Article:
How Do You Say GAY? [Pride Month Musings 2009 Part Two]
Good Manners is best defined by making people around you comfortable with who and what you are. Making an effort to at least show that you are capable of practicing certain social graces and civilities says much about a person. Now, some of you may think that’s already encroaching on free expression, laissez faire, and whatever it is that you feel entitled to as an individual against the drones of etiquette and norm, hindi masamang ipamukha sa kanila na ikaw ay Bading Na May Urbanidad.
I understand that this may raise a few eyebrows, but I have always believed that Manners Matter. For the most part, the social abrasion that Gay people experience is brought about their disregard for the social environment they are currently at. There’s always a time and place for everything. And what some of our brothers under the rainbow flag fail to realize is that this world will never be fair to all of us. There will always be a bigot at the other table, sniggering ill-mannered Neanderthals whispering at a corner, Visigoths heckling at you on your choice of wardrobe, and an establishment run by Ostrogoths that won’t let you in. But I am not here to lecture you on that. There are things that I myself think are beyond me.
However, I do have a few things that could help you out when some people turn a little abrasive about your sexuality.
These days, being Gay seems to be more controversial than it has been when I was around eighteen. At the time, my friend Ara Fernando said, “Walanghiya kayong mga bakla! Konti na lang nga ang mga lalaki sa mundo, inaagaw niyo pa!” [ Shame on you, gays! There are so few guys in the world and we have to compete with you! ] The context to which that was said at the time was more a commentary on how the Gays are on the prowl for unsuspecting straight men.
Sidebar: Pining over the straight man you can’t have is soooo 1990s! Hahahahahaha!!!
In a span of ten years, the definition of gay has become more technical than the usual clichés we ourselves have placed on each other. Now we’re dealing with terms such as Gay, Bi-sexual, Queen, Queer, Transgender, Bi-curious, Effems, Straight-Acting, Fag-Stags, Metro, Downe Guys, and whatever category seems convenient for the oddly placed in the population. There’s always room for more, some say… and that does add to the heterosexual population’s confusion.
But primarily, in certain situations, some of us -even one who can be a bit flamboyant- can still seem ambiguous or enigmatic to the naïve. My point being, some Gay people do give off that impression of mystery about them or maybe some people just cant keep their noses off other people’s business. Especially if you’re discreet about yourself.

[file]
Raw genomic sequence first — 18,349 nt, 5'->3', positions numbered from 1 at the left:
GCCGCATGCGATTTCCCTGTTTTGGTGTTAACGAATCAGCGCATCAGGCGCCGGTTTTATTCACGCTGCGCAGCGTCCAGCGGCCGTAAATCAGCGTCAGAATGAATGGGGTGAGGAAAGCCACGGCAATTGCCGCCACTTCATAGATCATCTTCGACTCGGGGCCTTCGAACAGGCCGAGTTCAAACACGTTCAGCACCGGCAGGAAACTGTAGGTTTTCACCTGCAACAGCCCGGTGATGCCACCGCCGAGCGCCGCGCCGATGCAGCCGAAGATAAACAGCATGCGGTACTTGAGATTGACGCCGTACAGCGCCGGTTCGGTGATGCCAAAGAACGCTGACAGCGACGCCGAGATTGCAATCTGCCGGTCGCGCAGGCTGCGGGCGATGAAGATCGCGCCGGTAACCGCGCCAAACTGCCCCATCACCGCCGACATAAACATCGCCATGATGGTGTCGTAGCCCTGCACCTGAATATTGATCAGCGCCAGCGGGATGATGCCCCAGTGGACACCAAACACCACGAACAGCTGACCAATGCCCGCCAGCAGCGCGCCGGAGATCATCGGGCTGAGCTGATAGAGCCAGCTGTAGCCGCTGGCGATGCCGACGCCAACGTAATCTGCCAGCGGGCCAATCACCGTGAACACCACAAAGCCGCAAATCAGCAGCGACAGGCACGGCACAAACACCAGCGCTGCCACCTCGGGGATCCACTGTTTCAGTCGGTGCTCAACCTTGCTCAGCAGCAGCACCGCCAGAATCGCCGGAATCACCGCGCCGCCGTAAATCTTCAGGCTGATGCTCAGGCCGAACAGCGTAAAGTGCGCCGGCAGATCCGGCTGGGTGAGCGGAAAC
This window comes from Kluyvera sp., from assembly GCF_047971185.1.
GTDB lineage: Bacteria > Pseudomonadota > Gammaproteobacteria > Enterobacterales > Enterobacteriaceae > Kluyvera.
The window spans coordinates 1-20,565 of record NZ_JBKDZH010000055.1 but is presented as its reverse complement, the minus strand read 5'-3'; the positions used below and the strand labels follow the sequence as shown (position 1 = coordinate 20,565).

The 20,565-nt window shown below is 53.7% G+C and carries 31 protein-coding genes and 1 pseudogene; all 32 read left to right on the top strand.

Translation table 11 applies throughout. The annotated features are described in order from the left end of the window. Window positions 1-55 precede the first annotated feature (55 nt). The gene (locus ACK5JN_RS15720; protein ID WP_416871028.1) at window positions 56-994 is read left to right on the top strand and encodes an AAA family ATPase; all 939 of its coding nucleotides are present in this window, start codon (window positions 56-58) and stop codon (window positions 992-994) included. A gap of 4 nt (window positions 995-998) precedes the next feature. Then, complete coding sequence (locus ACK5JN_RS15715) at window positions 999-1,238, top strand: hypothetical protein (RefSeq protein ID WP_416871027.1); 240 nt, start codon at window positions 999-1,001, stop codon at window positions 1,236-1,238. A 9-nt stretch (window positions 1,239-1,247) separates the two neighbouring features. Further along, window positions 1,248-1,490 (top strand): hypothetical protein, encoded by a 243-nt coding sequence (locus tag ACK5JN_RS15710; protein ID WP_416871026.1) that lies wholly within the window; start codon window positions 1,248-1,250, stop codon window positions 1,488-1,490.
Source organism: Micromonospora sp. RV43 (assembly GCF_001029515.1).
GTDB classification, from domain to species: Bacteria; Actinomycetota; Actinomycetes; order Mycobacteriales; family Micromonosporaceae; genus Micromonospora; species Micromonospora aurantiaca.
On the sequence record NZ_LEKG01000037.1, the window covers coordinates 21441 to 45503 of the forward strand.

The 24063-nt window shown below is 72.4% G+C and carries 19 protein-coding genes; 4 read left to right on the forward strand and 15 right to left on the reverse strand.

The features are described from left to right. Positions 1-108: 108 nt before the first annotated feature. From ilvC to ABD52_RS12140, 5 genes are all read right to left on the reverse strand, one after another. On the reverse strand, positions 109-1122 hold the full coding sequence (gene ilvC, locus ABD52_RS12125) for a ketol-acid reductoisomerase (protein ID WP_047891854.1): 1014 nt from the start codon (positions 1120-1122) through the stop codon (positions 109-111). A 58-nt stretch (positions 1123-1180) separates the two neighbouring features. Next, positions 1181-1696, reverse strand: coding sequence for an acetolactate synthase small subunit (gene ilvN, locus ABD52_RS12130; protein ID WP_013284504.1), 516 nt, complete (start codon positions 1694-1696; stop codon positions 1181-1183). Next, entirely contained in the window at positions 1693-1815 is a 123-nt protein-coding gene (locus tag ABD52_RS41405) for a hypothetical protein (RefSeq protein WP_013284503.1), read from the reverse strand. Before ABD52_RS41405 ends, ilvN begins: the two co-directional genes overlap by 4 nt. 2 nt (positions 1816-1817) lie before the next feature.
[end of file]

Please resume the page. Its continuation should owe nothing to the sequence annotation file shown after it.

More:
So, what does one do when one is confronted about one’s sexuality?
In the Filipino social dynamic, these are the usual questions you are asked:
“Bakla ka ba?” [ “Are you Gay?” ] “Are you one of them?” [ “Ganoon ka rin ba?” ] “Berde ba ang dugo mo?” [ “Is the blood in your veins green?” *this is actually quite unique in Filipino Gayspeak that refers to Gays having green blood* intended with humor] “Sister?” [ that pretty much sums it up…]
The initial reaction to this questioning actually varies for it depends on the tone of the question. Some people just ask without consideration while some exert quite an effort not to offend you. But even the most cautious efforts can not put aside one’s initial reaction which is nothing short of “offended”. [this applies to most of us]
Now, the next time you do find yourself in this situation, here are a few answers that might be helpful.
How to say you’re Gay in the most educated fashion: “I have other inclinations.”
How to say you’re Bi-sexual or Bi-curious: “I am persuaded rather differently.”
How to say it doesn’t really matter if they learn about your Sexuality: “Well, truth is so prosaic.”
How to suggest that it’s not their place to ask: “Does it change anything if I answer your question?”
How to change the topic: “I’m sure you have other things to be more concerned about.”
And if these don’t work, there’s always some good old fashioned gay quip you can pull out of the hat that will answer their question and take them aback a bit: “Yes, unfortunately, I need to bring home a good looking guy to introduce to my parents as the man I want to spend the rest of my life with. Do you know someone?” -or any variation thereof said in an acerbic formulation.
Because there’s always a limit as to how far you can stretch your Pink Patience. And if that doesn’t work, then I’ll be the first one to encourage you to take the Rainbow Gloves off.